"All that Orrison has come up with is the fact that Vance does not like him, pointing to other litigation . . ., and Vance's statement to that effect. (Footnote omitted). Clearly Orrison is not a hero to Vance and there is little doubt Orrison considers Vance a low fellow. But, in these circumstances, this is not evidence of ill-will."
262 Md. at 295, 277 A.2d at 578.
Although the opportunity to do so has existed, and plaintiff has not, by any request for admissions, through interrogatories nor through depositions nor affidavits, established any dispute of material fact relating to the circumstances under which the suspension of Macy occurred.
No factual dispute exists but that there was something wrong with an hydraulic fitting; nor is there a dispute of fact as to Burton and Martinek being requested to investigate; nor a dispute of fact that they did investigate and pointed the finger at Macy as a deliberate saboteur; nor is there a dispute *147 of fact that Cox received the investigative report and called his superiors in Philadelphia about the report; nor is there a dispute of fact that the decision to suspend Macy was reached in or immediately after that telephone call.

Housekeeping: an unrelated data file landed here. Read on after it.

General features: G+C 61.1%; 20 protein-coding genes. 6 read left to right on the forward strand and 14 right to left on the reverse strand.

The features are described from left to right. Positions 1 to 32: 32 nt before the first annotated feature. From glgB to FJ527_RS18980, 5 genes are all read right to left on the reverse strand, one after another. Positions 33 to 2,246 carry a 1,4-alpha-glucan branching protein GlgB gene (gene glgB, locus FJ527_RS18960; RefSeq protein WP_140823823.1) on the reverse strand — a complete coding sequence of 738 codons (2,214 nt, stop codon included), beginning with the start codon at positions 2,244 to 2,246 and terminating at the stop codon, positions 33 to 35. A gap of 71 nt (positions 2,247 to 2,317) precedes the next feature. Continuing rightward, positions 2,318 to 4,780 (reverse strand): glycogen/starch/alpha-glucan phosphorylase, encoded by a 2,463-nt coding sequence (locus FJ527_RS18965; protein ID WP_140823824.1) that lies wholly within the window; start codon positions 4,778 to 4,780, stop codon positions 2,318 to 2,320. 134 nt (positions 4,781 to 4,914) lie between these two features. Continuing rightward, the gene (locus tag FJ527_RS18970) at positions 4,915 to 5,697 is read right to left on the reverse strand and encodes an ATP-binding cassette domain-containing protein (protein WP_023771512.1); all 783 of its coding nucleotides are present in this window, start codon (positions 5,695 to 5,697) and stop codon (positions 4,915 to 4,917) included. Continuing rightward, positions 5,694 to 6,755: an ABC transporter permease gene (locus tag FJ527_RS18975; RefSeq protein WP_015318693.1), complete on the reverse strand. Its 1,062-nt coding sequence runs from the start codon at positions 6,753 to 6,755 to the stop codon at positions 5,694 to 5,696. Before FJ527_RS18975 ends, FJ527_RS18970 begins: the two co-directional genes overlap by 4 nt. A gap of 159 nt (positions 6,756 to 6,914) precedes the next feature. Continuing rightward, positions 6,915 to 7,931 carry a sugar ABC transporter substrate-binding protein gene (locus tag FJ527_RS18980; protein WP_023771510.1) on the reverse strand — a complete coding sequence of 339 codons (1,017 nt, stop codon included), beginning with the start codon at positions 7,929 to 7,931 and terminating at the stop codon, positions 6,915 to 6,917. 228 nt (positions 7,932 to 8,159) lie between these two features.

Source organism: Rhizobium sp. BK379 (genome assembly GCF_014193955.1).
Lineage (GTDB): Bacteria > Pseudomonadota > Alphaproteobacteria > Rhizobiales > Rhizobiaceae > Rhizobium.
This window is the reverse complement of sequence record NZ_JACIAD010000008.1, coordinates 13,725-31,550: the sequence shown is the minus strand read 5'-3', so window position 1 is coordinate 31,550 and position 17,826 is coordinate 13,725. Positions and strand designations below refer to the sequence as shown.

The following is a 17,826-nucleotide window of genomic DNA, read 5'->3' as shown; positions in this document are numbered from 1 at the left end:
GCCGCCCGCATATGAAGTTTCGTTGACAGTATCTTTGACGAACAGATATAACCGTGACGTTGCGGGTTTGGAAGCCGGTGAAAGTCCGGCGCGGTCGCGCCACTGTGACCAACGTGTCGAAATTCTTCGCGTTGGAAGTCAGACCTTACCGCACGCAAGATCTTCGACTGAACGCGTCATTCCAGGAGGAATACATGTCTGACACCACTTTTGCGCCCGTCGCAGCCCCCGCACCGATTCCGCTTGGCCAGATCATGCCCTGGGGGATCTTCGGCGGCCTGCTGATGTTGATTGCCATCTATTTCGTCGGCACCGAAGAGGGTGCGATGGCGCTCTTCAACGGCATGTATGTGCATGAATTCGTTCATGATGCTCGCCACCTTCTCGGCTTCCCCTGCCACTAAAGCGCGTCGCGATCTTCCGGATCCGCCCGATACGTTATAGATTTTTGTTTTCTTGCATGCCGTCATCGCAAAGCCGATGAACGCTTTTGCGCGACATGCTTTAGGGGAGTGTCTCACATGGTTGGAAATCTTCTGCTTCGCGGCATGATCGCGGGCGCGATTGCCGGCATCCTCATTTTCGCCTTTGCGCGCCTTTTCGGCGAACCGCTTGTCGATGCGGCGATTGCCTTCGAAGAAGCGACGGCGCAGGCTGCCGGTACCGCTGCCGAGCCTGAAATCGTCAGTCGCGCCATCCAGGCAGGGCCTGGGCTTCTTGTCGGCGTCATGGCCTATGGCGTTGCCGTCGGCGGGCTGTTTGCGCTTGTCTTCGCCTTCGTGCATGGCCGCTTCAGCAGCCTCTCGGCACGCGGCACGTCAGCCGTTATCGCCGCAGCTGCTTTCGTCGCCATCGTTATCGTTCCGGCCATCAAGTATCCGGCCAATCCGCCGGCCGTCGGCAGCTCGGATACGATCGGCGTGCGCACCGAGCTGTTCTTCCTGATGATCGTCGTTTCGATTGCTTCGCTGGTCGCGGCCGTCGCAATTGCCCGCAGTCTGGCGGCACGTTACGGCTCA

What happened thereafter, resulting in the specific statements which are the subject of the suit, were statements made under procedures established by Article 11(b) (8) of the Collective Bargaining Agreement. There is absolutely nothing in the record to demonstrate that the words spoken or written were excessive or abusive by either Buxton or Cox under the circumstances. Buxton confined the words spoken and written to a specific and informational description of the charge against Mr. Macy which was relevant to the occasion and which was required by the Collective Bargaining Agreement.
The initial charges, the October 5, 1972, words and the October 6, 1972 letter, were not made in reckless disregard of the truth as charges were placed against Macy, according to this record, only after full investigation, the filing with Cox of a written report, and corporate consultation. The final discharge letter of October 16, 1972, followed an evidentiary and adversary hearing, which was required by the Collective Bargaining Agreement.